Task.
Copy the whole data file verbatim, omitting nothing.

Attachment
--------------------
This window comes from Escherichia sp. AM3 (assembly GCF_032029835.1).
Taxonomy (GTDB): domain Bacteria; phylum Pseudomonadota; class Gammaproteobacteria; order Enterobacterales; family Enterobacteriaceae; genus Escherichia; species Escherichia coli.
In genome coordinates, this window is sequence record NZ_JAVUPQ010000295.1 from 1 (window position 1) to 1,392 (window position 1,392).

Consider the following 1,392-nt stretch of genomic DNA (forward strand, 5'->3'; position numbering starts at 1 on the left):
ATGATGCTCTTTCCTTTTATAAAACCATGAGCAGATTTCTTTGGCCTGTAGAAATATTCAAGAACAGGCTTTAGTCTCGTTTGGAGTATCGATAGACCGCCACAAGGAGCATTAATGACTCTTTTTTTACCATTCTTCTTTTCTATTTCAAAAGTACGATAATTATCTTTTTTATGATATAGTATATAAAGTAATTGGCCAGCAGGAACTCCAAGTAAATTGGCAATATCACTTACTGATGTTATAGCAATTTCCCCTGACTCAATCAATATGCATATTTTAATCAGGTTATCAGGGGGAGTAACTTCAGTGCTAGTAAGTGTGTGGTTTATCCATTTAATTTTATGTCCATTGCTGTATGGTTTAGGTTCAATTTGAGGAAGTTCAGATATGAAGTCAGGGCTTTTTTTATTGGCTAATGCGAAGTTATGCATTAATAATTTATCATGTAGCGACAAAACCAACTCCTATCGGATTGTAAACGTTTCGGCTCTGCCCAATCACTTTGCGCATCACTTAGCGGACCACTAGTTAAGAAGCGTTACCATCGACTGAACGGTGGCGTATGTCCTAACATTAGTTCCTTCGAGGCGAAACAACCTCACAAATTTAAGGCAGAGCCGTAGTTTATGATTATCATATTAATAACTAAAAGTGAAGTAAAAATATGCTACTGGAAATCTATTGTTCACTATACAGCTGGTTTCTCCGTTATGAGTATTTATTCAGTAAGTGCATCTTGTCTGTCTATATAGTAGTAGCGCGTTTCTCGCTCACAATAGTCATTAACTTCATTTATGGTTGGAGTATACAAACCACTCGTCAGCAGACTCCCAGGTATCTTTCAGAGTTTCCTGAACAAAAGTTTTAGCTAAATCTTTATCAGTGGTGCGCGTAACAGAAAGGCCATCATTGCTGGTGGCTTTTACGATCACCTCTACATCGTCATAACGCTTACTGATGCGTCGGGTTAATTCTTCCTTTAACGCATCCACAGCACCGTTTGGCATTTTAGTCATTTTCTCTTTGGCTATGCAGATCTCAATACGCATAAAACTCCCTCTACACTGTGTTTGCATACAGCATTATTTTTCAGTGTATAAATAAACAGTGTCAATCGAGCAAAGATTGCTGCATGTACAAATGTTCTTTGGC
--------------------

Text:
This window comes from Escherichia sp. AM3 (assembly GCF_032029835.1).
Taxonomy (GTDB): domain Bacteria; phylum Pseudomonadota; class Gammaproteobacteria; order Enterobacterales; family Enterobacteriaceae; genus Escherichia; species Escherichia coli.
In genome coordinates, this window is sequence record NZ_JAVUPQ010000295.1 from 1 (window position 1) to 1,392 (window position 1,392).

Consider the following 1,392-nt stretch of genomic DNA (forward strand, 5'->3'; position numbering starts at 1 on the left):
ATGATGCTCTTTCCTTTTATAAAACCATGAGCAGATTTCTTTGGCCTGTAGAAATATTCAAGAACAGGCTTTAGTCTCGTTTGGAGTATCGATAGACCGCCACAAGGAGCATTAATGACTCTTTTTTTACCATTCTTCTTTTCTATTTCAAAAGTACGATAATTATCTTTTTTATGATATAGTATATAAAGTAATTGGCCAGCAGGAACTCCAAGTAAATTGGCAATATCACTTACTGATGTTATAGCAATTTCCCCTGACTCAATCAATATGCATATTTTAATCAGGTTATCAGGGGGAGTAACTTCAGTGCTAGTAAGTGTGTGGTTTATCCATTTAATTTTATGTCCATTGCTGTATGGTTTAGGTTCAATTTGAGGAAGTTCAGATATGAAGTCAGGGCTTTTTTTATTGGCTAATGCGAAGTTATGCATTAATAATTTATCATGTAGCGACAAAACCAACTCCTATCGGATTGTAAACGTTTCGGCTCTGCCCAATCACTTTGCGCATCACTTAGCGGACCACTAGTTAAGAAGCGTTACCATCGACTGAACGGTGGCGTATGTCCTAACATTAGTTCCTTCGAGGCGAAACAACCTCACAAATTTAAGGCAGAGCCGTAGTTTATGATTATCATATTAATAACTAAAAGTGAAGTAAAAATATGCTACTGGAAATCTATTGTTCACTATACAGCTGGTTTCTCCGTTATGAGTATTTATTCAGTAAGTGCATCTTGTCTGTCTATATAGTAGTAGCGCGTTTCTCGCTCACAATAGTCATTAACTTCATTTATGGTTGGAGTATACAAACCACTCGTCAGCAGACTCCCAGGTATCTTTCAGAGTTTCCTGAACAAAAGTTTTAGCTAAATCTTTATCAGTGGTGCGCGTAACAGAAAGGCCATCATTGCTGGTGGCTTTTACGATCACCTCTACATCGTCATAACGCTTACTGATGCGTCGGGTTAATTCTTCCTTTAACGCATCCACAGCACCGTTTGGCATTTTAGTCATTTTCTCTTTGGCTATGCAGATCTCAATACGCATAAAACTCCCTCTACACTGTGTTTGCATACAGCATTATTTTTCAGTGTATAAATAAACAGTGTCAATCGAGCAAAGATTGCTGCATGTACAAATGTTCTTTGGC